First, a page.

Prices and competition reduce flow to Costa Rica

 

Most of the medical tourism to Costa Rica is Americans seeking cosmetic and dental surgery. The economic uncertainty in the country however means that relative prices have increased, and Costa Rica now is losing out to competitors offering similar quality treatment at lower prices.

Competitors include Mexico, India, Colombia, El Salvador, Guatemala, Panama and the Dominican Republic. Costa Rica’s main difficulty in competing with these markets is its high operating cost.

Widespread media coverage in the USA of the real risks of undergoing treatment in some Central and South American countries has made Americans more cautious of going to Costa Rica for medical care.

The average stay of a medical tourist in Costa Rica is between 10 to 15 nights, while the approximate cost ranges from US$5,000 to US$15,000, which can include surgery, surgeon’s fee, pre and post-op appointments, medications, transportation to/from the airport and to/from the surgery and primary doctor’s appointments, room, meals and nursing assistance.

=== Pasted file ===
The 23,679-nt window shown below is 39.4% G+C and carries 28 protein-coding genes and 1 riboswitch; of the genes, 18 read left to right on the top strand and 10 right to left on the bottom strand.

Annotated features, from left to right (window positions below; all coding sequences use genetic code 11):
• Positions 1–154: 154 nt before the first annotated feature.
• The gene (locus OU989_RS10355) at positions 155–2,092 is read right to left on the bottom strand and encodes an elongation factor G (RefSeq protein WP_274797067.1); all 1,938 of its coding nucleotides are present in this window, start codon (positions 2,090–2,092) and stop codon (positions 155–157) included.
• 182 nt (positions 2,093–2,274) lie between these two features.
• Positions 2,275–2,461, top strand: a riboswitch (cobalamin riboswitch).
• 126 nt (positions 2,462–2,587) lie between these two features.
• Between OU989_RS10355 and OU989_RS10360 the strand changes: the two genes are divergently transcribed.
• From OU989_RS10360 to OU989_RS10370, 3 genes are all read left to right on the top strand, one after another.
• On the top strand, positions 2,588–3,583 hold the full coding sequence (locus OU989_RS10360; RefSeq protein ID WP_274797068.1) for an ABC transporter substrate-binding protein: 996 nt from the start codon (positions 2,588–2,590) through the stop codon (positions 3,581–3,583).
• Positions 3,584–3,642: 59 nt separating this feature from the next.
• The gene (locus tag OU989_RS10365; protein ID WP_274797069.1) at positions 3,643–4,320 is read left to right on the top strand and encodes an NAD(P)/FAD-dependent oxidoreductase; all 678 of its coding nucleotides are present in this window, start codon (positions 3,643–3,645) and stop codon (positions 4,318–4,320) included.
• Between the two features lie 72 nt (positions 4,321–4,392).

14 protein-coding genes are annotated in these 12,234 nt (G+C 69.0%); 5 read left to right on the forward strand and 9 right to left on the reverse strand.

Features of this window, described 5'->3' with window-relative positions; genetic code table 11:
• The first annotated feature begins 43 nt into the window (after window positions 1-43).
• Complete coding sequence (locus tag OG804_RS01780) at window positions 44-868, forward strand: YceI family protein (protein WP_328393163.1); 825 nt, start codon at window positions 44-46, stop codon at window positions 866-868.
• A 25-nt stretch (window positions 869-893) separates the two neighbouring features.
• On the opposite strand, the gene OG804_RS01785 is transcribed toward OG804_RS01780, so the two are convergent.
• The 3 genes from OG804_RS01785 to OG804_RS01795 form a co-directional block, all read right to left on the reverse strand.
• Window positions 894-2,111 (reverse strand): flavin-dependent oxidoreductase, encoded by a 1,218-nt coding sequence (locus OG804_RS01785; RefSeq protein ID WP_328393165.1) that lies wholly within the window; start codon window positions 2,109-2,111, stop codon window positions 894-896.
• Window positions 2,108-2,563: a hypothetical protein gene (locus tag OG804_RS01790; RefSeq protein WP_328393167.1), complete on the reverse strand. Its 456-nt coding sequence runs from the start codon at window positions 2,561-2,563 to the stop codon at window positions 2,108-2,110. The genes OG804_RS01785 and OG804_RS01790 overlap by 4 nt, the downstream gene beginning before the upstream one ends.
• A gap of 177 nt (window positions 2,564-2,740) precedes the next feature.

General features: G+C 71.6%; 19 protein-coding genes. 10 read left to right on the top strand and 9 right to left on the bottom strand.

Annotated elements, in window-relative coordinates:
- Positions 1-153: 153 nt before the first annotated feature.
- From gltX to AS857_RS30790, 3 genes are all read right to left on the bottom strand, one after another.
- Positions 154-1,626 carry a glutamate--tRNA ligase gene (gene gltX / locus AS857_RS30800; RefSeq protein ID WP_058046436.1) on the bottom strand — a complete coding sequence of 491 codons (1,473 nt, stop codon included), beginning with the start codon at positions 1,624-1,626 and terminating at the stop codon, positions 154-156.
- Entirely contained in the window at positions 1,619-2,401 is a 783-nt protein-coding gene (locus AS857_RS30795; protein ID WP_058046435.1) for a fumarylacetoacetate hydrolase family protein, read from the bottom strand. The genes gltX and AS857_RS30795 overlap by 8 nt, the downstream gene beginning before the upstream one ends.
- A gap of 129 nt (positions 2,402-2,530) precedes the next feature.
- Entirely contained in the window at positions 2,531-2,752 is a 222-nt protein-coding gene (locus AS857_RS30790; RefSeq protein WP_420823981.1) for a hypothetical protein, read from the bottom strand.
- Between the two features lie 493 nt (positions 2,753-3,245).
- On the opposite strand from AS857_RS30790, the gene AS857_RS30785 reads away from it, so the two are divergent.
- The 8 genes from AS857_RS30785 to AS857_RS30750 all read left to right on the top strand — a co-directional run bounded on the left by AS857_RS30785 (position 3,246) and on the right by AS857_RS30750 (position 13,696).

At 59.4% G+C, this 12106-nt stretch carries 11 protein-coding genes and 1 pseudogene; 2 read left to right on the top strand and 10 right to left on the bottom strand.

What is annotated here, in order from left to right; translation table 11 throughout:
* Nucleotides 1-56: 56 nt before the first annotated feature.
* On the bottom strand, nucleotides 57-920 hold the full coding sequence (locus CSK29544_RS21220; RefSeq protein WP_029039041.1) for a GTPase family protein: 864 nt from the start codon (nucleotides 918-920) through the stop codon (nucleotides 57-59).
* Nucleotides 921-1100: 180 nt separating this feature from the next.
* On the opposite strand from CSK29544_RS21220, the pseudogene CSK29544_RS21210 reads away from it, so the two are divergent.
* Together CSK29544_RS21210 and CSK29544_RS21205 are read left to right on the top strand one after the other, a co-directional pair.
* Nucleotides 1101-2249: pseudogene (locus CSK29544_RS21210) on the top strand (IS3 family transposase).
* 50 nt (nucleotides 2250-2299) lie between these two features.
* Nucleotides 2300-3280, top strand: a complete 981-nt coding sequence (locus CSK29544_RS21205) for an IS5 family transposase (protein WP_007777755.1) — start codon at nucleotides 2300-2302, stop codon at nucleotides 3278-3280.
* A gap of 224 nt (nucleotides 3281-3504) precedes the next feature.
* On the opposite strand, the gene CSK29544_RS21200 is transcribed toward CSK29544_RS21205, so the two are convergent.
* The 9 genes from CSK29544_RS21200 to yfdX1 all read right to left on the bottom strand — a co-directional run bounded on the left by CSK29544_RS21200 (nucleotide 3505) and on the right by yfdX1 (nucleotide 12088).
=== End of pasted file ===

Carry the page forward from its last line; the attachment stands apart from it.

Promed hopes that it can source international patients from other markets such as China, but has not provided details about how they would do this.  The competition for Chinese business is also significant.

Earlier this year, James Madigan, CEO of CostaRicaDentalGuide.com, an online dental tourism guide in Costa Rica, said that approximately 15,000 dental tourism patients from the USA and Canada were expected to arrive in Costa Rica in 2019.

Overall tourism to Costa Rica has increase, however there is little recent evidence of the government actively promoting medical tourism.

For further analysis of medical travel flows to South American countries, subscribe to the IMTJ Country Profiles.

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